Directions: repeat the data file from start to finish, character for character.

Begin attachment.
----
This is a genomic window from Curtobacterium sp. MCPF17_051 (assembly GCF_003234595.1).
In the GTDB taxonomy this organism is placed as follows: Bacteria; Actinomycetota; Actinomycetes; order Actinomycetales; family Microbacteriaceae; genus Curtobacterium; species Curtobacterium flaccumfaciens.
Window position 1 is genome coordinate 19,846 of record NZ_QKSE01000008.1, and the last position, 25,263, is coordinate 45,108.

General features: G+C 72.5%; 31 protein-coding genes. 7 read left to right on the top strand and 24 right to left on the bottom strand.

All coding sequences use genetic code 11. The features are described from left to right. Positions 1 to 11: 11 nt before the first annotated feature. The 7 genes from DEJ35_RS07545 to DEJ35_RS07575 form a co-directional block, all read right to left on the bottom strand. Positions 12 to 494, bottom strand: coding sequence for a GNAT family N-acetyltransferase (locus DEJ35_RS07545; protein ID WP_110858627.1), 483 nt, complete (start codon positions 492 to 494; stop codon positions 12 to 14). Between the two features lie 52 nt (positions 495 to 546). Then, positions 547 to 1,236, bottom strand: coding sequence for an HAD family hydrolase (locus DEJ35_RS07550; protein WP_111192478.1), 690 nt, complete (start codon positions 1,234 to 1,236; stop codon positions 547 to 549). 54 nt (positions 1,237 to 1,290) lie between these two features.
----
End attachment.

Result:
This is a genomic window from Curtobacterium sp. MCPF17_051 (assembly GCF_003234595.1).
In the GTDB taxonomy this organism is placed as follows: Bacteria; Actinomycetota; Actinomycetes; order Actinomycetales; family Microbacteriaceae; genus Curtobacterium; species Curtobacterium flaccumfaciens.
Window position 1 is genome coordinate 19,846 of record NZ_QKSE01000008.1, and the last position, 25,263, is coordinate 45,108.

General features: G+C 72.5%; 31 protein-coding genes. 7 read left to right on the top strand and 24 right to left on the bottom strand.

All coding sequences use genetic code 11. The features are described from left to right. Positions 1 to 11: 11 nt before the first annotated feature. The 7 genes from DEJ35_RS07545 to DEJ35_RS07575 form a co-directional block, all read right to left on the bottom strand. Positions 12 to 494, bottom strand: coding sequence for a GNAT family N-acetyltransferase (locus DEJ35_RS07545; protein ID WP_110858627.1), 483 nt, complete (start codon positions 492 to 494; stop codon positions 12 to 14). Between the two features lie 52 nt (positions 495 to 546). Then, positions 547 to 1,236, bottom strand: coding sequence for an HAD family hydrolase (locus DEJ35_RS07550; protein WP_111192478.1), 690 nt, complete (start codon positions 1,234 to 1,236; stop codon positions 547 to 549). 54 nt (positions 1,237 to 1,290) lie between these two features.